Chilli Potting Soils

Chilli Potting Soils. We often get questions from customers asking about the best soil to use for chillies. So we are dedicating this page to Potting Soils.

There are a few factors to take into consideration when talking about soil and chillies.

Chillies hate wet, soggy soil

This is a fact. Chillies hate wet soggy soil that has their roots water-logged. These are generally compact/dense claggy soils - such as clay soils. Chillies may grow in wet, soggy soil but they will be plagued with issues. Development/growth may be poor. They will suffer with fungal issues at root level and above ground and plants will remain small and unproductive - may even end up dying!

Chillies like loamy soil

Chillies love light loamy soil. A little bit of silt, lots of rich organic matter with lots of nice air pockets and good drainage. We recommend a good quality Potting Soil from your local nursery.

Now we know what you are thinking - what? And your impulse is going to be to add stuff to the mix to grow better chillies than anyone else. That if you add this and that to your potting mix, your plants will grow faster and bigger and you will get super hot monster pods... are we right??

If you are a first time grower... our advice is to "Keep it simple". There are many things that can go wrong on your first grow season. Make your life simple and let the soil just be Potting Mix. We know this sounds really boring, but messing with other ingredients will only run the risk of disaster. We encourage first time growers to go and get themselves a nice, good quality organic potting soil from your local nursery.

Give your roots space

Another factor that is relevant here is space. Obviously when planting into the garden, plants will grow naturally without constraint. When growing into pots, we are effectively constraining the root bowl. The size of your container or pot is important. Constraining your plants roots will constrain your plants size and development. You want to be able to give your plant sufficient space to never feel root bound. For this we would recommend 10 liter pots for small plants and 20 liter pots for large plants.

Larger containers are also easier to manage. Plants that are in pots too small for them will need too much watering and will also require supplements. Chances are the plant will run you ragged with needing watering. So it is always best to go with as large a container as you can.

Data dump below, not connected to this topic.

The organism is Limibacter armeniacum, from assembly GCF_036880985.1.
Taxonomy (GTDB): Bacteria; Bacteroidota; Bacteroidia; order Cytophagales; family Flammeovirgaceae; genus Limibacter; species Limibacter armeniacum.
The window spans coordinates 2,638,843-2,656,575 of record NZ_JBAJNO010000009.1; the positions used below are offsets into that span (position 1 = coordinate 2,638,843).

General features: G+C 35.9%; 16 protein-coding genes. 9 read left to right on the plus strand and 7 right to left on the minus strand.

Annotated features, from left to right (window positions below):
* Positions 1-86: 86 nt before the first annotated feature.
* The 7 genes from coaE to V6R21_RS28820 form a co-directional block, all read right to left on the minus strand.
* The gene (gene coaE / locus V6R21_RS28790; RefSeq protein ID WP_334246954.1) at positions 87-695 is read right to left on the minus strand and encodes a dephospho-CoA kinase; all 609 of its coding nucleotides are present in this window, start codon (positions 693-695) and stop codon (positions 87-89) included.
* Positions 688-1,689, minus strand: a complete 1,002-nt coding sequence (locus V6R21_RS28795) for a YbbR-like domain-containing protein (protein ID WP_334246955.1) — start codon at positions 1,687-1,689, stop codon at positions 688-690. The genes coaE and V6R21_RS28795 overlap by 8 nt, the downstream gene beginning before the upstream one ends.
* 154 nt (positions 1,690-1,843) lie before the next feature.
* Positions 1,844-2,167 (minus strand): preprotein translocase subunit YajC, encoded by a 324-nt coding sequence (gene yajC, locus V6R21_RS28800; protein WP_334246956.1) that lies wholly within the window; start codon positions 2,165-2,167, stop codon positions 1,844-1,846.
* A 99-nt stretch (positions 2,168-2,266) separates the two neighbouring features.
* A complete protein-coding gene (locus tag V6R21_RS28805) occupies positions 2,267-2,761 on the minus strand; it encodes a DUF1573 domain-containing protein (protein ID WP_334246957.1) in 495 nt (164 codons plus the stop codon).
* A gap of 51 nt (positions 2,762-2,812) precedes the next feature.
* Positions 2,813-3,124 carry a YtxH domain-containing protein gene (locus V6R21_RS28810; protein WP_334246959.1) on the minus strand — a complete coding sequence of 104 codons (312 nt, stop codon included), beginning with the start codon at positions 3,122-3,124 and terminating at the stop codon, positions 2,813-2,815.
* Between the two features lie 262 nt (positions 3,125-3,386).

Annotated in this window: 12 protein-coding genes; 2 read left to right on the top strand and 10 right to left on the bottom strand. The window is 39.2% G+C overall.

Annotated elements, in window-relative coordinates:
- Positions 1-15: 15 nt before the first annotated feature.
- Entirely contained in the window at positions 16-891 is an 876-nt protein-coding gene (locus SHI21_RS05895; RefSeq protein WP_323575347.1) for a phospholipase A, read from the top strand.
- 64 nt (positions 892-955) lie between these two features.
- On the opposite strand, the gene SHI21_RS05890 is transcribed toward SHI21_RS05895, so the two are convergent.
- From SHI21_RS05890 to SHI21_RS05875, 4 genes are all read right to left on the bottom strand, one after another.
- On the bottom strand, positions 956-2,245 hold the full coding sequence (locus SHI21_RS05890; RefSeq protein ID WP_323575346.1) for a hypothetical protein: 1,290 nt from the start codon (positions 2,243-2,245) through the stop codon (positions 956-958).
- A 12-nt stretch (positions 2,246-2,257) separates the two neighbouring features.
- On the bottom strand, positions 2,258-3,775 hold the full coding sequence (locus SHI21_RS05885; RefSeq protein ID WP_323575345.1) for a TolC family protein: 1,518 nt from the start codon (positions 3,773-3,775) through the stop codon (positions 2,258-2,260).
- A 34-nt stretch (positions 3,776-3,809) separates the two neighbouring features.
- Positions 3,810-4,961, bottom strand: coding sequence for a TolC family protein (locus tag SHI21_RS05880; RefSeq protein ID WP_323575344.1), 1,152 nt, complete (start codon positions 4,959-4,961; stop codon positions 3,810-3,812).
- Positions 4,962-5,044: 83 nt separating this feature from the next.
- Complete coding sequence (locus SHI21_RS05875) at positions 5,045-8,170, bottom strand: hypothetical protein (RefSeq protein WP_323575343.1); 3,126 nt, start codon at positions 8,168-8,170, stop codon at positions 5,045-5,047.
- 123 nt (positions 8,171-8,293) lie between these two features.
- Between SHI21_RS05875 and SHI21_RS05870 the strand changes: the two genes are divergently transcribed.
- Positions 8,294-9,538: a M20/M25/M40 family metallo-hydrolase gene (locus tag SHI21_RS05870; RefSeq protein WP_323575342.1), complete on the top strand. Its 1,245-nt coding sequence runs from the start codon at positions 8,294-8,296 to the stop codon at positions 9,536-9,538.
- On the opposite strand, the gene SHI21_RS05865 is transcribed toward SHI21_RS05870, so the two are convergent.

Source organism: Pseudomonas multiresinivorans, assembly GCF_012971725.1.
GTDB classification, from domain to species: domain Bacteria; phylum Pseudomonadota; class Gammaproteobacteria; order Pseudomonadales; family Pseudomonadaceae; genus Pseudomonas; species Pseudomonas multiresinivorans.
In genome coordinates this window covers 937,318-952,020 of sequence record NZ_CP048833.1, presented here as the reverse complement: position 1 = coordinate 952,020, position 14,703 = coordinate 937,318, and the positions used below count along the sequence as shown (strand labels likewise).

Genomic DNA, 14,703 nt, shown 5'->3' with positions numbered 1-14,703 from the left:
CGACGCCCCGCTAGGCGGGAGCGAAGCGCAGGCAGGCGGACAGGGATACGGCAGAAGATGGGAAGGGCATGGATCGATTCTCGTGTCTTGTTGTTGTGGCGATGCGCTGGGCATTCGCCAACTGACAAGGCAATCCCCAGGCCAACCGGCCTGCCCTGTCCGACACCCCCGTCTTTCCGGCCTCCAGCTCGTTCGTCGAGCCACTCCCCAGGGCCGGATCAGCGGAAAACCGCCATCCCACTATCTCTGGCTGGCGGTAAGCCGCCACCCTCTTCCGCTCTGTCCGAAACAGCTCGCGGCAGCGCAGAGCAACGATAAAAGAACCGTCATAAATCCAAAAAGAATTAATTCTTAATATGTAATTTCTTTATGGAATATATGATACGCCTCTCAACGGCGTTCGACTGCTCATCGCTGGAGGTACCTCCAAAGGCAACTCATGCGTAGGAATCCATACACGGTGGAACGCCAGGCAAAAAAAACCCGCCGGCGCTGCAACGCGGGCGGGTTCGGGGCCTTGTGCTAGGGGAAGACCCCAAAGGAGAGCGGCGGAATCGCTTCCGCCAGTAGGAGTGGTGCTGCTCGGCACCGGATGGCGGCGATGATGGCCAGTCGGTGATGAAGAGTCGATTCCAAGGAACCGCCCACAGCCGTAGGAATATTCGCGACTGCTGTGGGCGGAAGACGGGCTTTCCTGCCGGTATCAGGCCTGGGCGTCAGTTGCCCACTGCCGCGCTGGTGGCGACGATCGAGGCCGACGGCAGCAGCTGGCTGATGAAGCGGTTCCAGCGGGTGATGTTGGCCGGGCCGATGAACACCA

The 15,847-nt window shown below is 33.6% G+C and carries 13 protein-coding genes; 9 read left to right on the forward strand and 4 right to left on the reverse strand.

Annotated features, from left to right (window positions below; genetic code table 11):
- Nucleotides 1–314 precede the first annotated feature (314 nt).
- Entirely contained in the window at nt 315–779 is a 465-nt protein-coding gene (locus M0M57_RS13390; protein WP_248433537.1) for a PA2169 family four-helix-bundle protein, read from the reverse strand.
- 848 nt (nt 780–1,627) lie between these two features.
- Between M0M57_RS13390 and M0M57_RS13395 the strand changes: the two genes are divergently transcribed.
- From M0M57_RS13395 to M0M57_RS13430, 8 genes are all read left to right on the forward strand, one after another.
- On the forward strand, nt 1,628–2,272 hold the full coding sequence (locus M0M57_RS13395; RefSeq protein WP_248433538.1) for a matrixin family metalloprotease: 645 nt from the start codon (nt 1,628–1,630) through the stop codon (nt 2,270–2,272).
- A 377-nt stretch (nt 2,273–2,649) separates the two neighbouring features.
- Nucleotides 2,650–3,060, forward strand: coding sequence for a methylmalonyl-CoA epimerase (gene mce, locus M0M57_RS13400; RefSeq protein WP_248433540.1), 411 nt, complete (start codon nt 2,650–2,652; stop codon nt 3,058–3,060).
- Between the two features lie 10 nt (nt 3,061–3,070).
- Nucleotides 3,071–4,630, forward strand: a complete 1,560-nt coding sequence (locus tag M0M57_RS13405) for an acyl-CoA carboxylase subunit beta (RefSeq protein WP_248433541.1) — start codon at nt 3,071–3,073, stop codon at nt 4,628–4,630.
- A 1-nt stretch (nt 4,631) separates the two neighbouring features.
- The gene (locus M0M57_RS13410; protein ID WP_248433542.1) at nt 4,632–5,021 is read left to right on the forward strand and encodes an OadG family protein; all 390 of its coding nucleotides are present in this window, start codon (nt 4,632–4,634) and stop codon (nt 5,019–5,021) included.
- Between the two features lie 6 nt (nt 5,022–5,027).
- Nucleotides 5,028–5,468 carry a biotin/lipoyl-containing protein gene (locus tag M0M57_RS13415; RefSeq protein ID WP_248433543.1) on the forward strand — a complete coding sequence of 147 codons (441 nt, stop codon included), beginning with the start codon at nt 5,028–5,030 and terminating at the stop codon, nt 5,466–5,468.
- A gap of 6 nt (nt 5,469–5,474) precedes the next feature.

Advanced potting soil mixes

For the more advanced chilli growers, you may wish to start looking at special soil/potting mixes. Again, we would not recommend this for first time growers, as many of the listed ingredients below can harm your plants if used without knowledge.

At this point we are going to recommend you check the internet for potting soil mixes for chillies. You will find that there are chilli growers such as yourself, the world over. and each, will have his or her own special potting mix. Literally thousands to choose from and really depends on personal preference and depth of pocket. The ingredients below can add up and special potting mixes can get very expensive on the pocket.

Do we have any recommendations? We can't really say. When we come across a mix that stands out, we will definitely let you know. But we would recommend you do a search on the internet for what looks good.

What we can tell you is that from what we have seen, there are certain ingredients that seem to appear consistently in the various recipes and these will include among other ingredients:

  • Potting Soil/Top Soil/Garden Soil/Sand
  • Sharp Sand/River Sand/Green Sand
  • Perlite/Vermiculite
  • Sphagnum/Canadian Peat Moss/Coco Coir Peat
  • Compost/Leaf Mould/Mushroom Compost
  • Cow Manure/Kraal Manure/Chicken or Bat Guano
  • Seaweed/Fish Supplement
  • Bonemeal
  • Blood meal
  • Worm Castings
  • Mycorrhizal Fungi
  • Dolomitic Limestone/Ground Limestone/Lime
  • Calcium Carbonate
  • Rock Phosphate/Super Phosphate (0-20-0)/Colloidal Phosphate
  • Potassium Nitrate/Potassium Sulphate/Magnesium Sulphate (Epsom Salt)
  • Saw dust/paper/straw/alfalfa meal
  • Wood Ash

So, the items above are just some of the things chilli growers will throw into the mix. If you feel confident enough, you can look and find a recipe online that has been tried & tested and is recommended. Just a word of caution, that trying to come up with your own mix without knowing the effects can result in burning roots, ill plants and possibly even plants dying. So, know what you are doing before you attempt this.

Very often growers will want the best. In a fuzzy logic we throw everything that looks good into the mix and are surprised when rather than monster plants we get plants that are disfigured and loosing leaves. Nature has a very fine balance. too much of a good thing and you will end up with undesirable outcomes. So, steady as you go!

Happy Growing.


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